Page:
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The Philippine air freight industry must step up and embrace automation if it is to continue to grow and compete, according to Singapore-based air cargo systems provider Cargo Community Network Pte. Ltd. (CCN).

With the global economy moving faster, the e-commerce industry booming, and consumers wanting products delivered at once, the air cargo industry has to catch up and deliver.

“You have to go that way (automate) if you want the volume, (and if you want) the whole industry to grow and to be able to handle more shipments,” Karen Seet, CCN manager for commercial (Southeast Asia), told PortCalls in a recent interview.

The industry can start by adopting electronic messaging, starting with the electronic air waybill (eAWB), which have been in place in other countries and adopted by industry players for years now, Seet said.

In 2015, the Philippines ratified the Montreal Convention 1999, formally known as the Convention for the Unification of Certain Rules for International Carriage by Air. The convention establishes the legal framework that allows airlines to use electronic documentation for shipments to reduce costs and increase efficiency.

For years, it has been challenging for the air cargo players in the Philippines to adopt electronic messaging and eAWB, but the situation is now improving, Seet observed.  Most international airlines operating in the Philippines, such as Singapore Airlines, Emirates and Qatar Airways have implemented eAWB, using CCN’s service in the neighboring countries.

In the International Air Transportation Association’s (IATA) latest report on eAWB penetration, the Philippines, as of August 2017, ranks 44th out of 50 countries in terms of origin of volumes for the past 12 months. eAWB penetration globally is currently at 50.7% but the IATA 2017 target is 62%.

A strategic partner of IATA, CCN is pushing to minimize paper use and to eventually see a paperless air cargo environment. This is in line with e-freight, an industry-wide program, whose proponent is IATA, that aims to build an end-to-end paperless transportation process for air cargo, made possible through regulatory framework, modern electronic messages, and high quality of data.

CCN has been actively pushing for the private sector to lead the implementation of and compliance with eAWB instead of waiting for government to make the first move, Seet said.

She added that by taking the initiative, stakeholders can prepare in advance and comply more easily once the Philippine customs authority finally implements eAWB.

Fear of the new

Seet noted that the fear of shifting from the traditional way of doing things is hindering stakeholders from embracing automation. Add to this the unreliable internet connection.

She said they have been educating industry players to see electronic messaging and eAWB as being neither too difficult nor too technical, likening the process to simple data encoding but without redundancies or duplication of manual work, and with the additional benefit of data being saved online and retrieved at the click of a finger.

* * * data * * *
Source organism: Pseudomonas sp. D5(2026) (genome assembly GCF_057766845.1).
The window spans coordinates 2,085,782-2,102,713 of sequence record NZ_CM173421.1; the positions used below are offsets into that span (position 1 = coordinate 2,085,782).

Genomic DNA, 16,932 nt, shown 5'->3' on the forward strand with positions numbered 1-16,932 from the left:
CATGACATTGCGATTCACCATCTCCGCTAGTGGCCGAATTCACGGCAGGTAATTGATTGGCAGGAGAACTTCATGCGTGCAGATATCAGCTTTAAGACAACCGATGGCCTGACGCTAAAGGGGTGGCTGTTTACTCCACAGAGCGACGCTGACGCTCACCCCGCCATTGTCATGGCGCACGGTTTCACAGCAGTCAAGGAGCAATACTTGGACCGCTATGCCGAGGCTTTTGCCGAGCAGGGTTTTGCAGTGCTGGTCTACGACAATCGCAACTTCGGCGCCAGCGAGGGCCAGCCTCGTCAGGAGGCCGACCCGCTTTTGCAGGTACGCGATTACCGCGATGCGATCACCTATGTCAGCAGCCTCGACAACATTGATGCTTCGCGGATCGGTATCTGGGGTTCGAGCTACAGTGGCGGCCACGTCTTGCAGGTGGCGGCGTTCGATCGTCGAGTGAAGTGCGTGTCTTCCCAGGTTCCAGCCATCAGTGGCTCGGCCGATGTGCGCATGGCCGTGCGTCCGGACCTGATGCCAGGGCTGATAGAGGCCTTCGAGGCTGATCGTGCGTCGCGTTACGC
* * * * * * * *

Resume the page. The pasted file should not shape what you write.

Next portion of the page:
She added that solutions like those of CCN’s web-based community platform, known as CCNhub, allow even small and medium-sized freight forwarders to engage in electronic messaging and eAWB without the need for expensive software and hardware. The CCN platform also enables these forwarders to improve their service level and become on par with big ones, having features such as status updates to clients—these days a requirement especially by e-commerce clients.

CCN marketing executive Kathy Alcala noted that electronic submission of data can help prevent human error resulting from repetitive encoding. She said electronic messaging and eAWB save time–allowing personnel to focus on more productive pursuits–and therefore reduce costs.

While CCN is advocating private sector-led implementation of electronic messaging and the eAWB, a push from government, specifically the Bureau of Customs (BOC), would go a long way in boosting compliance with eAWB, Alcala said.

One measure that could further this goal along is if the BOC heeded industry request to allow AWBs to be printed on A4 paper instead of using the neutral AWB form printed on dot matrix printers. Alcala said freight forwarders would have an easier time with A4 which can be printed on any type of printer.

CCN has been conducting seminars, workshops, and trainings for stakeholders for years, and providing free subscription trial to familiarize stakeholders with their eAWB system.

Kiosk at Pair-Pags

Aside from information dissemination, CCN is also set to launch an express kiosk in Pair-Pags, one of Manila’s air ground handling warehouses. The kiosk will enable stakeholders to send electronic messages and eAWB and become familiar with CCN’s system. Since the system is online, it can be viewed on any device connected to the internet.

Seet said the system is easy to use, as users just need to fill in the needed information and CCN will convert it into the format needed by the airline or customs agency it will be sent to.

Aside from electronic messaging and eAWB, CCN offers other solutions for air freight stakeholders such as cargo management, customs security compliance, document management, business performance analytics, and other value-added services designed to simplify business processes, drive efficiency, and improve productivity. – Roumina Pablo

 Image courtesy of hywards at FreeDigitalPhotos.net

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